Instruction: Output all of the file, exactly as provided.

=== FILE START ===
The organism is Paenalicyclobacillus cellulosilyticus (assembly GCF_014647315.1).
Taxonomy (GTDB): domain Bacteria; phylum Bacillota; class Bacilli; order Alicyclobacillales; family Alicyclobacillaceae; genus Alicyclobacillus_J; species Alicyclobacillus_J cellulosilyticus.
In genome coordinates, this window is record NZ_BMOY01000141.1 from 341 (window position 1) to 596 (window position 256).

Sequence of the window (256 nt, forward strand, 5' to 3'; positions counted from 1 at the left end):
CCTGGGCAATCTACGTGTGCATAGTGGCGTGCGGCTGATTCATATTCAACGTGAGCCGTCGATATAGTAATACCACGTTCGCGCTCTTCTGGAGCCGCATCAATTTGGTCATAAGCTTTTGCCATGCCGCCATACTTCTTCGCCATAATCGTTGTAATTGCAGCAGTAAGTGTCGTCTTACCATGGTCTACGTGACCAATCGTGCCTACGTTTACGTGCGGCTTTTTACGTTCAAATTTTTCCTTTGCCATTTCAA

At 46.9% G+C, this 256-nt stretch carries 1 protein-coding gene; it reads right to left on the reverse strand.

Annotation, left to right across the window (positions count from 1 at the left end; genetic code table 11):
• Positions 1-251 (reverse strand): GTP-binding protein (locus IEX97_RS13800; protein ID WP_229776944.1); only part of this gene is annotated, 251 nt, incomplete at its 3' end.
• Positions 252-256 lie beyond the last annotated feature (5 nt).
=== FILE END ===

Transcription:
The organism is Paenalicyclobacillus cellulosilyticus (assembly GCF_014647315.1).
Taxonomy (GTDB): domain Bacteria; phylum Bacillota; class Bacilli; order Alicyclobacillales; family Alicyclobacillaceae; genus Alicyclobacillus_J; species Alicyclobacillus_J cellulosilyticus.
In genome coordinates, this window is record NZ_BMOY01000141.1 from 341 (window position 1) to 596 (window position 256).

Sequence of the window (256 nt, forward strand, 5' to 3'; positions counted from 1 at the left end):
CCTGGGCAATCTACGTGTGCATAGTGGCGTGCGGCTGATTCATATTCAACGTGAGCCGTCGATATAGTAATACCACGTTCGCGCTCTTCTGGAGCCGCATCAATTTGGTCATAAGCTTTTGCCATGCCGCCATACTTCTTCGCCATAATCGTTGTAATTGCAGCAGTAAGTGTCGTCTTACCATGGTCTACGTGACCAATCGTGCCTACGTTTACGTGCGGCTTTTTACGTTCAAATTTTTCCTTTGCCATTTCAA

At 46.9% G+C, this 256-nt stretch carries 1 protein-coding gene; it reads right to left on the reverse strand.

Annotation, left to right across the window (positions count from 1 at the left end; genetic code table 11):
• Positions 1-251 (reverse strand): GTP-binding protein (locus IEX97_RS13800; protein ID WP_229776944.1); only part of this gene is annotated, 251 nt, incomplete at its 3' end.
• Positions 252-256 lie beyond the last annotated feature (5 nt).